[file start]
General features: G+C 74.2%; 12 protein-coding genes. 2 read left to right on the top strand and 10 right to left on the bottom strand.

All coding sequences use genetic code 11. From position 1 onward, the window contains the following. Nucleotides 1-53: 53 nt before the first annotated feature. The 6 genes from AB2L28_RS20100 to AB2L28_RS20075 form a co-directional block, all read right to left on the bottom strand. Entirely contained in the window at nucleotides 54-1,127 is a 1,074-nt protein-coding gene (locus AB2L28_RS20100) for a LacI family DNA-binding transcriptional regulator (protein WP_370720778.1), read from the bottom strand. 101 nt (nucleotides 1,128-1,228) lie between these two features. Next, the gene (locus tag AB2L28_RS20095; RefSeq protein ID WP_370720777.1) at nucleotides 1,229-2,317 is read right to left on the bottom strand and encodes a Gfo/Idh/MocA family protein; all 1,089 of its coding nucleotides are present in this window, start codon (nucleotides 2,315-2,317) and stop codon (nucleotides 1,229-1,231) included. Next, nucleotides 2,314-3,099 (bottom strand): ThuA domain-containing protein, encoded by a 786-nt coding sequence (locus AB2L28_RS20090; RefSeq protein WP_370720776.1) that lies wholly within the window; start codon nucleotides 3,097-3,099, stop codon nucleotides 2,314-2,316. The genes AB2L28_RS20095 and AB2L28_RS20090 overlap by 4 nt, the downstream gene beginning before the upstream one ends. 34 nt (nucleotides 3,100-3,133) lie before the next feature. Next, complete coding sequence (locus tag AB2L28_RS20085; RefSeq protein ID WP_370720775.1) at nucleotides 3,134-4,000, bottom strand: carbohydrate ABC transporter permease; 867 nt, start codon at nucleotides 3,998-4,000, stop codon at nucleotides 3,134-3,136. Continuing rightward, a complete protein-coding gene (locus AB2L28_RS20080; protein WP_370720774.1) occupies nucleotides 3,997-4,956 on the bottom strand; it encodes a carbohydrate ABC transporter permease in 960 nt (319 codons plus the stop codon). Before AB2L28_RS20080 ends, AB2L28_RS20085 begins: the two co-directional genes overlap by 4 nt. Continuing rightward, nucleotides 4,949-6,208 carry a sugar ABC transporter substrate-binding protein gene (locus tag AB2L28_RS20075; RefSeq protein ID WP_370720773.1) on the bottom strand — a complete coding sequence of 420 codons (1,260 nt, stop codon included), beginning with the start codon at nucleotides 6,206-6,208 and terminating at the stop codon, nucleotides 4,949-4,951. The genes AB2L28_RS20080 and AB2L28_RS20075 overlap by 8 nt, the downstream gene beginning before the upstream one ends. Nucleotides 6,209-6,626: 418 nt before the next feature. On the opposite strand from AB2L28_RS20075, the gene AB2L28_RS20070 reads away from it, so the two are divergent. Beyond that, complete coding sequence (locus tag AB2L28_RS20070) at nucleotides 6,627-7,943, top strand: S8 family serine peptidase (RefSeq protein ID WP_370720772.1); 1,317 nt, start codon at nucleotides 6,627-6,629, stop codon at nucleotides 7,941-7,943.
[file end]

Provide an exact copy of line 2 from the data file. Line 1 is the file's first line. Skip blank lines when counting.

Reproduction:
All coding sequences use genetic code 11. From position 1 onward, the window contains the following. Nucleotides 1-53: 53 nt before the first annotated feature. The 6 genes from AB2L28_RS20100 to AB2L28_RS20075 form a co-directional block, all read right to left on the bottom strand. Entirely contained in the window at nucleotides 54-1,127 is a 1,074-nt protein-coding gene (locus AB2L28_RS20100) for a LacI family DNA-binding transcriptional regulator (protein WP_370720778.1), read from the bottom strand. 101 nt (nucleotides 1,128-1,228) lie between these two features. Next, the gene (locus tag AB2L28_RS20095; RefSeq protein ID WP_370720777.1) at nucleotides 1,229-2,317 is read right to left on the bottom strand and encodes a Gfo/Idh/MocA family protein; all 1,089 of its coding nucleotides are present in this window, start codon (nucleotides 2,315-2,317) and stop codon (nucleotides 1,229-1,231) included. Next, nucleotides 2,314-3,099 (bottom strand): ThuA domain-containing protein, encoded by a 786-nt coding sequence (locus AB2L28_RS20090; RefSeq protein WP_370720776.1) that lies wholly within the window; start codon nucleotides 3,097-3,099, stop codon nucleotides 2,314-2,316. The genes AB2L28_RS20095 and AB2L28_RS20090 overlap by 4 nt, the downstream gene beginning before the upstream one ends. 34 nt (nucleotides 3,100-3,133) lie before the next feature. Next, complete coding sequence (locus tag AB2L28_RS20085; RefSeq protein ID WP_370720775.1) at nucleotides 3,134-4,000, bottom strand: carbohydrate ABC transporter permease; 867 nt, start codon at nucleotides 3,998-4,000, stop codon at nucleotides 3,134-3,136. Continuing rightward, a complete protein-coding gene (locus AB2L28_RS20080; protein WP_370720774.1) occupies nucleotides 3,997-4,956 on the bottom strand; it encodes a carbohydrate ABC transporter permease in 960 nt (319 codons plus the stop codon). Before AB2L28_RS20080 ends, AB2L28_RS20085 begins: the two co-directional genes overlap by 4 nt. Continuing rightward, nucleotides 4,949-6,208 carry a sugar ABC transporter substrate-binding protein gene (locus tag AB2L28_RS20075; RefSeq protein ID WP_370720773.1) on the bottom strand — a complete coding sequence of 420 codons (1,260 nt, stop codon included), beginning with the start codon at nucleotides 6,206-6,208 and terminating at the stop codon, nucleotides 4,949-4,951. The genes AB2L28_RS20080 and AB2L28_RS20075 overlap by 8 nt, the downstream gene beginning before the upstream one ends. Nucleotides 6,209-6,626: 418 nt before the next feature. On the opposite strand from AB2L28_RS20075, the gene AB2L28_RS20070 reads away from it, so the two are divergent. Beyond that, complete coding sequence (locus tag AB2L28_RS20070) at nucleotides 6,627-7,943, top strand: S8 family serine peptidase (RefSeq protein ID WP_370720772.1); 1,317 nt, start codon at nucleotides 6,627-6,629, stop codon at nucleotides 7,941-7,943.